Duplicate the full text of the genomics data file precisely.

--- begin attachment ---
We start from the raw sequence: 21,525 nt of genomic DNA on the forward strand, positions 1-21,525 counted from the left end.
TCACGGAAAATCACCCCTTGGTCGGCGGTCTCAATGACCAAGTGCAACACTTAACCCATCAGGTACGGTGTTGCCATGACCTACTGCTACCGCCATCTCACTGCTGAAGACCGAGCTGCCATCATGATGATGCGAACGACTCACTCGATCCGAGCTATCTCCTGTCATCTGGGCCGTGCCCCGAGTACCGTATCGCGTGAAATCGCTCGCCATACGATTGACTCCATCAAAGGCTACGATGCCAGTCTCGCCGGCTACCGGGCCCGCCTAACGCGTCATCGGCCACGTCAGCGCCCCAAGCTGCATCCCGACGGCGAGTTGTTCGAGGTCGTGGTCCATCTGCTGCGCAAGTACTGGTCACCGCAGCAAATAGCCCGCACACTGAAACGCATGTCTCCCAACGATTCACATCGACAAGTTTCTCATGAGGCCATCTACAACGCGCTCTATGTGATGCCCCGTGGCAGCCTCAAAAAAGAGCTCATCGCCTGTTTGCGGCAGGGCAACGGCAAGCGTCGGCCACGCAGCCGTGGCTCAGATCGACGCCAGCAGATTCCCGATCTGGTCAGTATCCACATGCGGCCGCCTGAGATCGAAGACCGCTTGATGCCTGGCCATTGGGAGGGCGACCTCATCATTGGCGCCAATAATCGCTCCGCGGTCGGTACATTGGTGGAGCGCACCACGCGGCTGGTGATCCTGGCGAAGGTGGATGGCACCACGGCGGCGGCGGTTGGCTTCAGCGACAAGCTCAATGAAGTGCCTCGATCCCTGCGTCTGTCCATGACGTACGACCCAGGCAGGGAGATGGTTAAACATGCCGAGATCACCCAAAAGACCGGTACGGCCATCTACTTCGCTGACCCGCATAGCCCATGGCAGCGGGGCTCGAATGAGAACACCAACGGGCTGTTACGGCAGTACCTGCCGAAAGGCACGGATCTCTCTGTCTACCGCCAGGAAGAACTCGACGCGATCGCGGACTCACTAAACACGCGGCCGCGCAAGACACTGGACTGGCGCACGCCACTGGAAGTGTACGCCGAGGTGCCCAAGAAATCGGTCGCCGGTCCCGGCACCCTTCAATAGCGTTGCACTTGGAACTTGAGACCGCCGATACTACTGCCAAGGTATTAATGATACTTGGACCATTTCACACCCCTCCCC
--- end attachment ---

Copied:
We start from the raw sequence: 21,525 nt of genomic DNA on the forward strand, positions 1-21,525 counted from the left end.
TCACGGAAAATCACCCCTTGGTCGGCGGTCTCAATGACCAAGTGCAACACTTAACCCATCAGGTACGGTGTTGCCATGACCTACTGCTACCGCCATCTCACTGCTGAAGACCGAGCTGCCATCATGATGATGCGAACGACTCACTCGATCCGAGCTATCTCCTGTCATCTGGGCCGTGCCCCGAGTACCGTATCGCGTGAAATCGCTCGCCATACGATTGACTCCATCAAAGGCTACGATGCCAGTCTCGCCGGCTACCGGGCCCGCCTAACGCGTCATCGGCCACGTCAGCGCCCCAAGCTGCATCCCGACGGCGAGTTGTTCGAGGTCGTGGTCCATCTGCTGCGCAAGTACTGGTCACCGCAGCAAATAGCCCGCACACTGAAACGCATGTCTCCCAACGATTCACATCGACAAGTTTCTCATGAGGCCATCTACAACGCGCTCTATGTGATGCCCCGTGGCAGCCTCAAAAAAGAGCTCATCGCCTGTTTGCGGCAGGGCAACGGCAAGCGTCGGCCACGCAGCCGTGGCTCAGATCGACGCCAGCAGATTCCCGATCTGGTCAGTATCCACATGCGGCCGCCTGAGATCGAAGACCGCTTGATGCCTGGCCATTGGGAGGGCGACCTCATCATTGGCGCCAATAATCGCTCCGCGGTCGGTACATTGGTGGAGCGCACCACGCGGCTGGTGATCCTGGCGAAGGTGGATGGCACCACGGCGGCGGCGGTTGGCTTCAGCGACAAGCTCAATGAAGTGCCTCGATCCCTGCGTCTGTCCATGACGTACGACCCAGGCAGGGAGATGGTTAAACATGCCGAGATCACCCAAAAGACCGGTACGGCCATCTACTTCGCTGACCCGCATAGCCCATGGCAGCGGGGCTCGAATGAGAACACCAACGGGCTGTTACGGCAGTACCTGCCGAAAGGCACGGATCTCTCTGTCTACCGCCAGGAAGAACTCGACGCGATCGCGGACTCACTAAACACGCGGCCGCGCAAGACACTGGACTGGCGCACGCCACTGGAAGTGTACGCCGAGGTGCCCAAGAAATCGGTCGCCGGTCCCGGCACCCTTCAATAGCGTTGCACTTGGAACTTGAGACCGCCGATACTACTGCCAAGGTATTAATGATACTTGGACCATTTCACACCCCTCCCC